Free Character Education Lesson for Morning Meeting
By Mary Montero
Share This Post:
We often take the ability to have meaningful conversations for granted, but this is actually an important character education skill that needs to be taught, modeled, and practiced. That’s why I am such an advocate for morning meeting and make sure to include opportunities for practicing personal skills in our daily plans. Here’s a free character education learning lesson for morning meeting that makes a BIG impact. Add it to your back to school plans now and then revisit the same idea to help students build relationships all year long.
If you’re new to morning meetings, this Making Morning Meeting Work in the Upper Elementary Classroom post is a great place to start.
Find Someone Who Morning Meeting Lesson
After greeting, we play this FREE Find Someone Who Back to School game. You’ve probably seen these activities before, but here’s the catch: I don’t just hand them out and send students racing off to get as many signatures as they can as quickly as possible!
Instead, students have to greet each person they talk to by name (or ask names if they don’t know everyone on the first day of school). This can be as simple as, “Good morning, Carter.” or “Good morning, what’s your name?”
Then they have to ask questions based on the sheet until they find a block their current partner can sign. “Did you go on vacation this summer?” or “Do you have an older brother or sister?”
After about ten minutes, or once most students have finished most squares, I collect the papers and we gather back in our meeting spot so I can model having deeper conversations. I ask individual students to tell me more about one of the squares they signed. For example, “Charlotte, I see you play a sport. What do you play?”
I also ask follow up questions to model a short conversation with each student. “What’s your favorite thing about that sport? How long have you played?” etc.
While the rest of the students listen to our conversation, they can use hand signals to indicate a connection, me too, etc. Hand signals allow everyone to be involved without interrupting so that everyone respects the talking time.
Note: So often while sharing, another kiddo would raise their hand and say, “OH! That happened to me too…” and proceed to tell their story. Instead, I teach students to do a “me too” single or “connection” single to acknowledge that they relate to what’s being said. Then I encourage students to share their connections another time.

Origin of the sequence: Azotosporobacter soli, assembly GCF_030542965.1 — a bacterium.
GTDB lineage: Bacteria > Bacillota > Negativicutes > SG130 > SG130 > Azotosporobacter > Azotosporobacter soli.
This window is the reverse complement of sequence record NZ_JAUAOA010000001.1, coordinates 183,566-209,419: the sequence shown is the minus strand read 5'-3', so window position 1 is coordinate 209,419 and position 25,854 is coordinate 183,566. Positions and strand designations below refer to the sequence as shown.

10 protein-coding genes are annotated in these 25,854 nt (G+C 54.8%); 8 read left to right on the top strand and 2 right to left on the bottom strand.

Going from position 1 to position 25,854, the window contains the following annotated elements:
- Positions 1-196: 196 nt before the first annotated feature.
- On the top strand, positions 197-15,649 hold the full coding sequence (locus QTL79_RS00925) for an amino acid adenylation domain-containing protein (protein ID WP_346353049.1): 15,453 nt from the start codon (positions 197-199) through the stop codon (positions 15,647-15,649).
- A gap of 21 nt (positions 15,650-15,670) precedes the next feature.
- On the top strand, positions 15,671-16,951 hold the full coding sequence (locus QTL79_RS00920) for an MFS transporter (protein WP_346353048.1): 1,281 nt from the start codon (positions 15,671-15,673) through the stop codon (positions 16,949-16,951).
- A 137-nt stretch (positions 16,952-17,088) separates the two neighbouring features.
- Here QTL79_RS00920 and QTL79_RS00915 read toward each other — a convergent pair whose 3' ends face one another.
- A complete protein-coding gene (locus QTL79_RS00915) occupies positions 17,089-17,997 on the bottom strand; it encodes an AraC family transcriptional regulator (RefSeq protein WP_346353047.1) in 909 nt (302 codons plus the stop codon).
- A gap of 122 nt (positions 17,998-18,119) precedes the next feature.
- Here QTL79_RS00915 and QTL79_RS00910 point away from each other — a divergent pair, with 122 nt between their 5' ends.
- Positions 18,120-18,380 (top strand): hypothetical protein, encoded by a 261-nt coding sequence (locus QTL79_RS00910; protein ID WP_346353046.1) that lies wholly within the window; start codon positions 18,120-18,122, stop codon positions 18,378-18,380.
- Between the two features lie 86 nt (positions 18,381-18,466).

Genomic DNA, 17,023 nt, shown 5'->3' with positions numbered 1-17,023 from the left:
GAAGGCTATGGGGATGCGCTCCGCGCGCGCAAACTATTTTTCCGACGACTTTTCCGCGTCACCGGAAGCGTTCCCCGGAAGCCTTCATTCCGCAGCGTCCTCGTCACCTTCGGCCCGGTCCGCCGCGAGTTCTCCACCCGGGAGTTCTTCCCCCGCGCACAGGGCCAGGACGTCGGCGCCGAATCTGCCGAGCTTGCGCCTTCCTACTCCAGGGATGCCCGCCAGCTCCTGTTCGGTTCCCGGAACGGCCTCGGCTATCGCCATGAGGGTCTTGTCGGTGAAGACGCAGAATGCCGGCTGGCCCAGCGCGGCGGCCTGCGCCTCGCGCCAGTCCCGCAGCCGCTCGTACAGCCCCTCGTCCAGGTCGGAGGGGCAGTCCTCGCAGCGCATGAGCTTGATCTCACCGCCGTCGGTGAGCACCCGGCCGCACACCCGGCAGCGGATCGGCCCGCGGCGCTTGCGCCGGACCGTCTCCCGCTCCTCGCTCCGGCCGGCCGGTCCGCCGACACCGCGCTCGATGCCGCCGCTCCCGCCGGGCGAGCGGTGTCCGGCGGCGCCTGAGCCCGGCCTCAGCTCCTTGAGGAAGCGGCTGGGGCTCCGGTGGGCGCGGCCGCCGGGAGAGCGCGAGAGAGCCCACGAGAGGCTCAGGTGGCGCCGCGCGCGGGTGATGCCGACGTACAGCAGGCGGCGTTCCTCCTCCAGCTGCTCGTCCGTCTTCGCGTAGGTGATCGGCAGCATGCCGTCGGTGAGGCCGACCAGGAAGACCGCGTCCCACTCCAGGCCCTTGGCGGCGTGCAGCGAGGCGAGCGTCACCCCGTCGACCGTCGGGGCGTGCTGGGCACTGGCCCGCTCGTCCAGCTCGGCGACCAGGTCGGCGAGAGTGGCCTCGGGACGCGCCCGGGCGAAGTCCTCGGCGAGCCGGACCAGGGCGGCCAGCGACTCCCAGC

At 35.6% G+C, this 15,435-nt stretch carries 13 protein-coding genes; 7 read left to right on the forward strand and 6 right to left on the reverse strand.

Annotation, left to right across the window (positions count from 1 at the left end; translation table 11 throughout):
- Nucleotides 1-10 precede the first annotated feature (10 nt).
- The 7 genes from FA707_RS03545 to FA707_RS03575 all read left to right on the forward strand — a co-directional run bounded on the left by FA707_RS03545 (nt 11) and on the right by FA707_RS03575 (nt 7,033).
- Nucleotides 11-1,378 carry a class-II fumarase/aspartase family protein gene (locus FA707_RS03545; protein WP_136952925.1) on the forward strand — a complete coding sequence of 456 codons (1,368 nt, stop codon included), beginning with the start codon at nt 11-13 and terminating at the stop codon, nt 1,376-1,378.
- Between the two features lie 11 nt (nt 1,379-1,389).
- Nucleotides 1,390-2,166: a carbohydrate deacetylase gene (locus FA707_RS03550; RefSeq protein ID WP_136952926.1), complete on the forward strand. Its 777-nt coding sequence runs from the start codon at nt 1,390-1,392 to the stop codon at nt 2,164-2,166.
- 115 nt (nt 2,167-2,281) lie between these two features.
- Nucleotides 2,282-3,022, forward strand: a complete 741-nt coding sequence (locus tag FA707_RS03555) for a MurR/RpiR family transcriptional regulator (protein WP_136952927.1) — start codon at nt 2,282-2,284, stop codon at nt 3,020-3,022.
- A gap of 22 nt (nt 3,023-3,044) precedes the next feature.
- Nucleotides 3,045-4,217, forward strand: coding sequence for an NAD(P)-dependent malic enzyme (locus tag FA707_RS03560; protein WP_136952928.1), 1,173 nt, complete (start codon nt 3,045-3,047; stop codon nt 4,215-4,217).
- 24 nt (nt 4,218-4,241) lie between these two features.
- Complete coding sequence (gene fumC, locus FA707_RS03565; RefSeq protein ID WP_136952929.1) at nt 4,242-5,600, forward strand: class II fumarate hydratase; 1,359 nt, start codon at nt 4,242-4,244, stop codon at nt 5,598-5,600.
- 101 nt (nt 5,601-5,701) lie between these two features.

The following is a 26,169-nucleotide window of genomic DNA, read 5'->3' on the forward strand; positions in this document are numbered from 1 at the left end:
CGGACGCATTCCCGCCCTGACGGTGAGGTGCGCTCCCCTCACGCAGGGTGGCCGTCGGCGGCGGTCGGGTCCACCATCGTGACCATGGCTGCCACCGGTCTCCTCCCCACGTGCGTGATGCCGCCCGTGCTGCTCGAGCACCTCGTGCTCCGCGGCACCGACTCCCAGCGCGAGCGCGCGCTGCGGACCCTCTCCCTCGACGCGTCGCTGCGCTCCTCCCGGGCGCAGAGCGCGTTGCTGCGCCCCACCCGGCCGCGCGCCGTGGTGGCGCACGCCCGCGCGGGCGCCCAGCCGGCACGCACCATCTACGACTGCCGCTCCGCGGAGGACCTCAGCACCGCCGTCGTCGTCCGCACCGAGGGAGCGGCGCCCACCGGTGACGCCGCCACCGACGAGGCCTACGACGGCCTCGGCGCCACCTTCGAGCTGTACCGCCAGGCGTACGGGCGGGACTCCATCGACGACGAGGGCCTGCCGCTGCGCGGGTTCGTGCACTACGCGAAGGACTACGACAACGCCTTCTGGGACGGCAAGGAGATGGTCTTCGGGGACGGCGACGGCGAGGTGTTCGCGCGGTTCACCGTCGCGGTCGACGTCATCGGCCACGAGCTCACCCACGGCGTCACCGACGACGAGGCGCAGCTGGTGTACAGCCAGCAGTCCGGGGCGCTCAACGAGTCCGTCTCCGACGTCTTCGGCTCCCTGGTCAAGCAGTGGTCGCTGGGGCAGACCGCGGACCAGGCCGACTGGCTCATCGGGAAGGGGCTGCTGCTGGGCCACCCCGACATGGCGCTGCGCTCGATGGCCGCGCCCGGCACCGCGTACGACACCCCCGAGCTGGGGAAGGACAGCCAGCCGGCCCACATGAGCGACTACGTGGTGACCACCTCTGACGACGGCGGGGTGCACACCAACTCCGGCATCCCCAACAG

Once you’ve taught students how to intentionally use Find Someone Who activities, you can do other themes throughout the year. With time, students will take more ownership of conversations and follow up questions as they’re signing squares. You can download more FREE Find Someone Who themes here.
More Ways to Build Relationships
Using picture books during morning meeting is another way to build relationships and discuss important topics with your students at the same time. This morning meeting book recommendation post has several book suggestions and related activities to use with each one that are also perfect for character education.
Teaching students collaboration skills is another key part of relationship building. Some classes are naturally more inclined to collaborate than others, but we can help all groups of students develop the interpersonal skills necessary to collaborate without getting their feelings hurt by intentionally teaching collaboration skills. This collaboration blog post includes several ideas for increasing classroom synergy and a FREE lesson plan for a fun STEM activity too.
Ideas from other Upper Elementary Teachers
For a more creative task, have students use Legos or art supplies to create something that describes their favorite part of summer break. Then allow students to share as they introduce themselves.
How do you encourage relationships with your students and integrate character education lessons in upper elementary? I’d love to hear about it! Share your ideas with us in our FREE Inspired In Upper Elementary Facebook group.
I’m so glad you are here. I’m a current gifted and talented teacher in a small town in Colorado, and I’ve been in education since 2009. My passion (other than my family and cookies) is for making teachers’ lives easier and classrooms more engaging.